Baby Rubber Plant (Peperomia Obtusifolia var ‘Green’)
Sing it with us: "When the moon hits your eye, like a big peperomia pizza pie ..."
Okay, so we're not likely to crack the Top 40 anytime soon with that one. But that doesn't mean that Peperomia Obtusifolia var ‘Green’, also known as the Baby Rubber Plant, isn't a chart-topper in its own right.
After all, what's not to love? With glossy, rounded-oval leaves that shine like jade-green jewels, Peperomia Obtusifolia var 'Green' looks fantastic most anywhere in your home or office—and when we say anywhere, we mean it. This easygoing little plant is comfortable in bright light, medium light, low light—even fluorescent light. Just limit its exposure to direct sun to 2-3 hours a day (to avoid sun-bleaching) and give it a little water now and then and it'll happily make whatever room it lives in just a little brighter.
Characteristics and traits of a Baby Rubber Plant (Peperomia Obtusifolia var ‘Jade’)
- Scientific Name: Peperomia Obtusifolia var ‘Green’
- Genus: Peperomia
- Family: Piperaceae
- Common Name: Baby Rubber Plant, Green Peperomia, Radiator Plant, Pepper Face, American Rubber Tree, Blunt-Leaved Peperomia
- Indoor: Year round at temperatures above 60F.
- Outdoor Zones: 10 through 11
- Type: Perennial. Easily propagated via cuttings
- Mature Height: 10-12”
- Mature Width: 12-24”
- Plant Height when Shipped: XXXXXX
- Growth Rate: Average to Fast
- Flower: Yes, but not frequent - small, creamy white petals clustered on a 1” flower spike
- Foliage: Thick, shiny leaves with chunky oval shape and deep green color
Plant Care and Advice for Baby Rubber Plant (Peperomia Obtusifolia var ‘Jade’)
- Grown In: Inside: all zones year round, Outside: zones 10-11
- Light Requirements: Bright indirect to medium (but can handle low light for a season), 2-3 hours direct sunlight per day maximum. Actually thrives in fluorescent light.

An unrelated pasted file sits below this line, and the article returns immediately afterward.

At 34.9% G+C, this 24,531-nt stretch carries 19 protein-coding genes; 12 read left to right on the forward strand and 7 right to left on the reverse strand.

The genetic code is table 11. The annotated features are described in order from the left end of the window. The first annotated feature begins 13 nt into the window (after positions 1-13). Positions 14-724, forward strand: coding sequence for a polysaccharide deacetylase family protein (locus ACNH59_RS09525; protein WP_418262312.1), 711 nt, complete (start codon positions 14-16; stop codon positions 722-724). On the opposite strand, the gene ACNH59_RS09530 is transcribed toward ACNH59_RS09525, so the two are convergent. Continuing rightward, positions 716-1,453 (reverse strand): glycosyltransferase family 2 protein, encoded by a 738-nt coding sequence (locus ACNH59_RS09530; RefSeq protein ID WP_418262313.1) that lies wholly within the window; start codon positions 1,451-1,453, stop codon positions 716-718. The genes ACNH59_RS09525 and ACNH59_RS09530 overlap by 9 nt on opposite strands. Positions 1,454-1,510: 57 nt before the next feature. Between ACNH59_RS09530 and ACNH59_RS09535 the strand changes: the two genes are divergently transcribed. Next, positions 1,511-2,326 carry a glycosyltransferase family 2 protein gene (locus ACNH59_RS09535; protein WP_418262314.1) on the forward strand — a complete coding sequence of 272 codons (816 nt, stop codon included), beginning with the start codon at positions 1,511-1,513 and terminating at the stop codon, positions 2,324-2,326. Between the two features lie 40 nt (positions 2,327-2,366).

- Water Requirements: Moderate. Keep soil lightly moist in warm months, reduce water in fall/winter. Intolerant of soil that is either soggy or very dry, but does appreciate high humidity.
- Drought Tolerance: Average
- Temperature: Comfortable indoor temperatures 60-85F. Leaves may drop at temps below 55F
- Air Purification: Good
- Toxicity: Little to none. Mild alkaloids in leaves pose no threat to humans or (according to the ASPCA) dogs or cats.https://www.aspca.org/pet-care/animal-poison-control/toxic-and-non-toxic-plants/blunt-leaf-peperomia
- Fertilizer: Minimal. Liquid at ½ strength every 2-8 weeks spring through fall
- Container Friendly: Yes - Be sure it drains well
- Planting: Peperomias do best in soils high in organic material such as peat moss. African Violet potting mix, for example, is a good choice. Drainage is important, so plan to use either a pot with drainage holes and an overflow tray or a thick layer of pebbles at the bottom of a closed-base pot. Peperomia rarely needs repotting thanks to its smallish root system.
- Plant Care: Peperomias are tolerant of a wide range of living conditions. As long as they don’t sit in the blazing direct sunlight (which will cause their leaves to lose color) more than a couple hours a day, they’re happy in light ranging from high to low. They even thrive in fluorescent light. Similarly, while they are prone to root rot if left sitting in waterlogged soil, they tolerate infrequent watering quite well, thanks to their leaves’ almost succulent-like ability to store water. Overwatering will cause wilted leaves and possibly dry, cork-like growths on leaf undersides. Pinch back to make bushier.
- Expert Advice: Like many subtropicals (such as ferns), rubber plants love humidity. While most homes are adequately humid, if the plant’s leaf tips turn brown, it’s asking for more humidity. A bit of misting or a drainage tray filled with water and pebbles should help the rubber plant [ahem] bounce back. Rubber plants rarely attract pests. That said, if the leaves begin to yellow or dry out, it won’t hurt to check for mealybugs or red spider mites. Green peperomia can be propagated from cuttings relatively simply. To begin, cut a section of stem with at least two pairs of leaves on it, dip the cut end in rooting powder, and insert it in soil that’s one half sand or perlite and one half peat moss. Moisten the soil, cover with plastic (or take other steps to preserve humidity, such as missing or a water-filled pebble tray), and keep above 65F until the cuttings root. If that all sounds like a bit much, you can often also succeed by just sticking the cutting in a glass of water.